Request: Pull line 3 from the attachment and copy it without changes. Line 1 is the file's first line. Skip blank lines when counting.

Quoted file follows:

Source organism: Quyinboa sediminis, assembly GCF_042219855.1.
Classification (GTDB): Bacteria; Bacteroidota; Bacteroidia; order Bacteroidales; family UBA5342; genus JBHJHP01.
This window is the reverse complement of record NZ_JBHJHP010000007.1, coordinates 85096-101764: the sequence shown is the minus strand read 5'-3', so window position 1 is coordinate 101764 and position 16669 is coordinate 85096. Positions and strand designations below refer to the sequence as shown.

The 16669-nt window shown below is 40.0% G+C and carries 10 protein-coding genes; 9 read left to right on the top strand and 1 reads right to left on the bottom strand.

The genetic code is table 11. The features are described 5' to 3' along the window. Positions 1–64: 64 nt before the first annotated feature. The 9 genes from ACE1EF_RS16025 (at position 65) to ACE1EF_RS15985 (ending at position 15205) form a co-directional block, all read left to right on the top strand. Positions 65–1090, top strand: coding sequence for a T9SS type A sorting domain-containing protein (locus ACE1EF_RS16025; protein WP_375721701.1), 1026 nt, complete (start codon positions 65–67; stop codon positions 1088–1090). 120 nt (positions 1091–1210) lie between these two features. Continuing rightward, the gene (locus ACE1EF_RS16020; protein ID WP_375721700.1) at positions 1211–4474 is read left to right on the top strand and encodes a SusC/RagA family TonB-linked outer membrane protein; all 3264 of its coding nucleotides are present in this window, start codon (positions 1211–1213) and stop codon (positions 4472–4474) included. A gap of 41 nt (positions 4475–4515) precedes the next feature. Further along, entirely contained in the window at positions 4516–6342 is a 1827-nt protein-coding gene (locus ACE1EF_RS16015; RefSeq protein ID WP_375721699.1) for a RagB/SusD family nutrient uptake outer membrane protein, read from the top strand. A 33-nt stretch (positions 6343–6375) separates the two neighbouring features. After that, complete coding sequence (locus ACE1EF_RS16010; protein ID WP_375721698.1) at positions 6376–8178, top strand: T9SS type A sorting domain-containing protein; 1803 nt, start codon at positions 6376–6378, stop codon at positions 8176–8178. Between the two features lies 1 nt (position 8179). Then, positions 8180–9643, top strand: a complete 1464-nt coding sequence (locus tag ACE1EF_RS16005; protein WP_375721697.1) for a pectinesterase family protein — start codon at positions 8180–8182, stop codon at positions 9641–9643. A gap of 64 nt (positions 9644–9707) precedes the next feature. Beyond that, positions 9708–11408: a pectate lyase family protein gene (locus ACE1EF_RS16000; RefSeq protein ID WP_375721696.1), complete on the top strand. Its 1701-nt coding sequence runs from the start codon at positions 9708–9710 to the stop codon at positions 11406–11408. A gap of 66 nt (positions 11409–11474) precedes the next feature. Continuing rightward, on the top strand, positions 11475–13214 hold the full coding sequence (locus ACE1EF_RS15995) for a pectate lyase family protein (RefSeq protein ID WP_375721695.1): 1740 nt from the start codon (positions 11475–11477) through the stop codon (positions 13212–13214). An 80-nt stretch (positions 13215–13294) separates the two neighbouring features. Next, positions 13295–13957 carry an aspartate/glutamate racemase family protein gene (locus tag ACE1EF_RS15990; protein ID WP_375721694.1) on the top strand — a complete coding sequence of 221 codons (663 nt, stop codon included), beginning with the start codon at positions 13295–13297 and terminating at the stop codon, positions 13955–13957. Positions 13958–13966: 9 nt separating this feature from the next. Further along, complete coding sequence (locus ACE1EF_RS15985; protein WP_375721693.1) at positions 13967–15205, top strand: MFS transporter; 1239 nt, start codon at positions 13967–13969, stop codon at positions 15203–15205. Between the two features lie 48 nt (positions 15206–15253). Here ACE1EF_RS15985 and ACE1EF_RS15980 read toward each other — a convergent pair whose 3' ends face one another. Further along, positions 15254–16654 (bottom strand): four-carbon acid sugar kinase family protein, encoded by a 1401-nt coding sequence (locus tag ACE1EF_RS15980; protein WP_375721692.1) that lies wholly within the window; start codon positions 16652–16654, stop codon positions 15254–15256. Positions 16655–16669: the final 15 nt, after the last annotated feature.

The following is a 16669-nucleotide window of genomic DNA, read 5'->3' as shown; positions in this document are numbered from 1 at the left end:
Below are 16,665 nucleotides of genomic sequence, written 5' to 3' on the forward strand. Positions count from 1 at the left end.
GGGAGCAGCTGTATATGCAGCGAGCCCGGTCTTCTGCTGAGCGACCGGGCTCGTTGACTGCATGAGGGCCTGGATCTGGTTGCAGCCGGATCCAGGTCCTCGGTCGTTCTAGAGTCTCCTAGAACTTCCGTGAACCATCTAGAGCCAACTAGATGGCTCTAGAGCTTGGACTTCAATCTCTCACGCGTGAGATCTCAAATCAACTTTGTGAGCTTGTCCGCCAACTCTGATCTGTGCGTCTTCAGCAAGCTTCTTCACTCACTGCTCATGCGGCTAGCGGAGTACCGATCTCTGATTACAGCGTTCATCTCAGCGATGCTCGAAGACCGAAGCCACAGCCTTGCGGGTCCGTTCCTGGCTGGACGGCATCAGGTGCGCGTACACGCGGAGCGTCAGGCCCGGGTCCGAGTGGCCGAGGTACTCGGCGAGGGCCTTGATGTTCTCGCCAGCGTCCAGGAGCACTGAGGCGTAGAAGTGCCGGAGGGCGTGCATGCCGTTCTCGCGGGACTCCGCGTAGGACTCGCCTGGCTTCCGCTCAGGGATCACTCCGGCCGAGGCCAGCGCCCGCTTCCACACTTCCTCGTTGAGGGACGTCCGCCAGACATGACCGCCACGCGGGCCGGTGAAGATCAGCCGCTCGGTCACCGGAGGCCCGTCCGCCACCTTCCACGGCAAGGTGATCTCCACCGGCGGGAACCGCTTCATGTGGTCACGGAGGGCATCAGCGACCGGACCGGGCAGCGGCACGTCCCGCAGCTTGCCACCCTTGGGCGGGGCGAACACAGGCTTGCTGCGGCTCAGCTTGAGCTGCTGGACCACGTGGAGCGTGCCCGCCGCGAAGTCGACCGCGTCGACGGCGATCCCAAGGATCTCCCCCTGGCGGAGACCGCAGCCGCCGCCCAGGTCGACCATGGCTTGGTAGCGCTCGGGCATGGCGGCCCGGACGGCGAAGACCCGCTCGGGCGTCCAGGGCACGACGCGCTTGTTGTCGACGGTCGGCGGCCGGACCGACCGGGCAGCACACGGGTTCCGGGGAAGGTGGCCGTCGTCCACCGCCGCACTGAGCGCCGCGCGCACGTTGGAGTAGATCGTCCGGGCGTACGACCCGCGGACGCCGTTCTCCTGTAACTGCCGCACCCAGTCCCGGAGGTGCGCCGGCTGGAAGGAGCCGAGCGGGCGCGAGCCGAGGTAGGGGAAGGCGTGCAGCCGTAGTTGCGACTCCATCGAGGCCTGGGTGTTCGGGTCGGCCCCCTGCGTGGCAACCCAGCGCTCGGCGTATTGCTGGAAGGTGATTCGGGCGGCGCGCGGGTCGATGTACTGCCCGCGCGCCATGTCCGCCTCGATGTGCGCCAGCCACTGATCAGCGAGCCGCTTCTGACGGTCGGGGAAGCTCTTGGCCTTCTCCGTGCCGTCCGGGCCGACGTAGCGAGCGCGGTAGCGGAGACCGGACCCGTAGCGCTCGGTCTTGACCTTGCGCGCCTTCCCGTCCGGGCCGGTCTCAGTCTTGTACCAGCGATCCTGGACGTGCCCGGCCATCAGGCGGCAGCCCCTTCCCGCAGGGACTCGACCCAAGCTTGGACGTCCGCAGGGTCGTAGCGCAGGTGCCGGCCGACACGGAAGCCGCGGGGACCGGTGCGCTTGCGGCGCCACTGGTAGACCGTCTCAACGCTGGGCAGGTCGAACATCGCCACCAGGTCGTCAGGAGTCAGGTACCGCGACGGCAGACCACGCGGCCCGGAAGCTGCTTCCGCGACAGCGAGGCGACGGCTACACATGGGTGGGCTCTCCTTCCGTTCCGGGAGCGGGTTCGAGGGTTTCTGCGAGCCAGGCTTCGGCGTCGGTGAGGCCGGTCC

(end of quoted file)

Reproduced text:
This window is the reverse complement of record NZ_JBHJHP010000007.1, coordinates 85096-101764: the sequence shown is the minus strand read 5'-3', so window position 1 is coordinate 101764 and position 16669 is coordinate 85096. Positions and strand designations below refer to the sequence as shown.